Bruxism & temporomandibular joint disorder (TMJ)
|Description:||Bruxism is a medical condition characterized by involuntary grinding, gnashing, or clenching of the teeth. It commonly occurs during sleep, but can also happen while awake. This condition often leads to soreness or tension in the jaw muscles, tooth wear, headaches, and other related dental problems. Bruxism can be classified into awake bruxism (conscious grinding/clenching) and sleep bruxism (unconscious grinding/clenching).|
|Symptoms:||Common symptoms of bruxism include teeth grinding or clenching, jaw or facial pain, headaches, earaches, tooth sensitivity, damaged or worn-down teeth, tongue indentations, and disrupted sleep patterns for the affected individual or their sleep partner.|
|Causes:||The exact causes of bruxism are not completely understood. However, potential factors contributing to its development include stress, anxiety, sleep disorders, abnormal bite alignment, crooked or missing teeth, certain medications, alcohol or drug use, and genetics.|
|Diagnosis:||Diagnosis of bruxism typically involves a dental examination, evaluating symptoms, and discussing the patient's medical history. In some cases, a sleep study or further evaluation by a specialist may be required to rule out other sleep disorders or identify underlying causes.|
|Treatment:||The treatment approach for bruxism depends on the severity and underlying cause. It may involve stress management techniques, behavior modification, wearing a mouthguard or splint to protect teeth, dental correction or restoration, medication for pain relief or muscle relaxation, and addressing any associated sleep disorders or oral health issues.|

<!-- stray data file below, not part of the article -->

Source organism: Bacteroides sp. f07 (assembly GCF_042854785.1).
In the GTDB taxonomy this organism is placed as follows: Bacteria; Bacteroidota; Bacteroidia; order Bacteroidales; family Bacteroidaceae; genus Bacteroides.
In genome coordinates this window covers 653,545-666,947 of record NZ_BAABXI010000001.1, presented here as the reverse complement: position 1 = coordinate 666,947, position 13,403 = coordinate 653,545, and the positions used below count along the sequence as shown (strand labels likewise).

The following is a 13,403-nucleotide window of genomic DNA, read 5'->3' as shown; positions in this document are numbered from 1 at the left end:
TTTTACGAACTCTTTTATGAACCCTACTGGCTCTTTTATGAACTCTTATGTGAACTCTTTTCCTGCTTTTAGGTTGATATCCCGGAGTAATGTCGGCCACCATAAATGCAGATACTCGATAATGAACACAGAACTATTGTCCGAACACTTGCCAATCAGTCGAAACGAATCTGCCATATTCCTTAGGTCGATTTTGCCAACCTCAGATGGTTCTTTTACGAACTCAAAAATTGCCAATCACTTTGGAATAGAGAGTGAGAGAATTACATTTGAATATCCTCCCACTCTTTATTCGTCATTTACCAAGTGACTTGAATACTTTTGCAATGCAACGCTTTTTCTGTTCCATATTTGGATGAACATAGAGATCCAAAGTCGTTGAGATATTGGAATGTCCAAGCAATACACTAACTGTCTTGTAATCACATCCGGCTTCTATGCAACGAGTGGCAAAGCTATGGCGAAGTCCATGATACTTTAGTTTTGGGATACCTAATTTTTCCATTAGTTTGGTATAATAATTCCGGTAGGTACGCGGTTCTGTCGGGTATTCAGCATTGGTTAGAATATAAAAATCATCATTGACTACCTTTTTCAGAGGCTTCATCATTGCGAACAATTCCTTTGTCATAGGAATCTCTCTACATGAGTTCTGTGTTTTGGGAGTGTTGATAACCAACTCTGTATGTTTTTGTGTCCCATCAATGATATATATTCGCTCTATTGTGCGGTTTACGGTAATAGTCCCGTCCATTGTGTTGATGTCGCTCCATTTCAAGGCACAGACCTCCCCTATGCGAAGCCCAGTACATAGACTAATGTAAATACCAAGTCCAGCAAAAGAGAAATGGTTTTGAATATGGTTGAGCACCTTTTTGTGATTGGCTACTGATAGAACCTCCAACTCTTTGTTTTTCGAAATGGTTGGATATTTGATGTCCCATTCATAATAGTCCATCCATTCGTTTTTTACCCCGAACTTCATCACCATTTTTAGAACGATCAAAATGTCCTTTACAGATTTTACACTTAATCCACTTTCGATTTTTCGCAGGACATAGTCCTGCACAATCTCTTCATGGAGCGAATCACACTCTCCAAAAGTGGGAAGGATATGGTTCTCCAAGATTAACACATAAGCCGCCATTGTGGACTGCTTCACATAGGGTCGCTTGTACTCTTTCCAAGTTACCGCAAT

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- Teeth grinding or clenching during sleep or while awake
- Jaw muscles feeling tight or sore
- Frequent headaches, especially in the morning
- Temporomandibular joint (TMJ) pain or discomfort
- Tooth sensitivity or pain
- Unexplained jaw muscle fatigue
- Worn tooth enamel or flattened teeth
- Damaged dental restorations (e.g., fillings or crowns)
- Facial pain or tenderness
- Earaches or ringing in the ears (tinnitus)
The diagnosis of bruxism involves several methods:
- Medical History: The dentist will ask about the patient's symptoms, oral health habits, medical history, and any existing medications.
- Dental Examination: A thorough examination of teeth, jaw muscles, and temporomandibular joints (TMJs) will be conducted. The dentist will look for signs of teeth grinding, abnormal wear patterns, and jaw muscle tenderness.
- Sleep Study: Polysomnography or a similar sleep study may be recommended to monitor the patient's sleep patterns, identify teeth grinding episodes, and determine the severity of bruxism.
- Bite Analysis: Dentists may use dental impressions, computer simulations, or bite analysis tools to assess the patient's bite and the forces exerted between the teeth during grinding.
- Collaboration: In some cases, the dentist may collaborate with other healthcare professionals, such as sleep specialists or neurologists, to ensure an accurate diagnosis.